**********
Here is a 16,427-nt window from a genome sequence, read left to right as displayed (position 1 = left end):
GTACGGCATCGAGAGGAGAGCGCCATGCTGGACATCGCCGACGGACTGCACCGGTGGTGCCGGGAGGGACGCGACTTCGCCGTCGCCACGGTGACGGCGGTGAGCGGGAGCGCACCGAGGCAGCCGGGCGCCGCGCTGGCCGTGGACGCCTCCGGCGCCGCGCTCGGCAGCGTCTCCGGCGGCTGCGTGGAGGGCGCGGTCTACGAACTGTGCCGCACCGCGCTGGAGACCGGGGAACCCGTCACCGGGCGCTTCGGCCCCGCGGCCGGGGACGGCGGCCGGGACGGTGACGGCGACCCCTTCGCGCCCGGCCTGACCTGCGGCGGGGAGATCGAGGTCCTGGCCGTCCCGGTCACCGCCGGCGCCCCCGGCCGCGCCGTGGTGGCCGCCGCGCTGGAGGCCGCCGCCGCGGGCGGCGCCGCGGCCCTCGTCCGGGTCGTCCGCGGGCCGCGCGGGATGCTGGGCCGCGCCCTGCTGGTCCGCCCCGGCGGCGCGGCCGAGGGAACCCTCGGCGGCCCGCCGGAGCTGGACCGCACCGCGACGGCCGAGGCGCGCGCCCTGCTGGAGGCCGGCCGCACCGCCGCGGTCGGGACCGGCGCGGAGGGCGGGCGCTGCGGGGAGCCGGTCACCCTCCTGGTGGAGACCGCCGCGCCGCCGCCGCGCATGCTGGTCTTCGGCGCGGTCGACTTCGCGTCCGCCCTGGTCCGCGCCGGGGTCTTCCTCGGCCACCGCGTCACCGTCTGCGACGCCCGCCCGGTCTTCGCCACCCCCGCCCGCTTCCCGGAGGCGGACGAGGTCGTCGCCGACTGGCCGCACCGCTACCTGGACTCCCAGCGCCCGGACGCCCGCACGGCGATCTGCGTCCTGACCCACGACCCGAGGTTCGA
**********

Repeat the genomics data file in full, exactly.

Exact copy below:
Here is a 16,427-nt window from a genome sequence, read left to right as displayed (position 1 = left end):
GTACGGCATCGAGAGGAGAGCGCCATGCTGGACATCGCCGACGGACTGCACCGGTGGTGCCGGGAGGGACGCGACTTCGCCGTCGCCACGGTGACGGCGGTGAGCGGGAGCGCACCGAGGCAGCCGGGCGCCGCGCTGGCCGTGGACGCCTCCGGCGCCGCGCTCGGCAGCGTCTCCGGCGGCTGCGTGGAGGGCGCGGTCTACGAACTGTGCCGCACCGCGCTGGAGACCGGGGAACCCGTCACCGGGCGCTTCGGCCCCGCGGCCGGGGACGGCGGCCGGGACGGTGACGGCGACCCCTTCGCGCCCGGCCTGACCTGCGGCGGGGAGATCGAGGTCCTGGCCGTCCCGGTCACCGCCGGCGCCCCCGGCCGCGCCGTGGTGGCCGCCGCGCTGGAGGCCGCCGCCGCGGGCGGCGCCGCGGCCCTCGTCCGGGTCGTCCGCGGGCCGCGCGGGATGCTGGGCCGCGCCCTGCTGGTCCGCCCCGGCGGCGCGGCCGAGGGAACCCTCGGCGGCCCGCCGGAGCTGGACCGCACCGCGACGGCCGAGGCGCGCGCCCTGCTGGAGGCCGGCCGCACCGCCGCGGTCGGGACCGGCGCGGAGGGCGGGCGCTGCGGGGAGCCGGTCACCCTCCTGGTGGAGACCGCCGCGCCGCCGCCGCGCATGCTGGTCTTCGGCGCGGTCGACTTCGCGTCCGCCCTGGTCCGCGCCGGGGTCTTCCTCGGCCACCGCGTCACCGTCTGCGACGCCCGCCCGGTCTTCGCCACCCCCGCCCGCTTCCCGGAGGCGGACGAGGTCGTCGCCGACTGGCCGCACCGCTACCTGGACTCCCAGCGCCCGGACGCCCGCACGGCGATCTGCGTCCTGACCCACGACCCGAGGTTCGA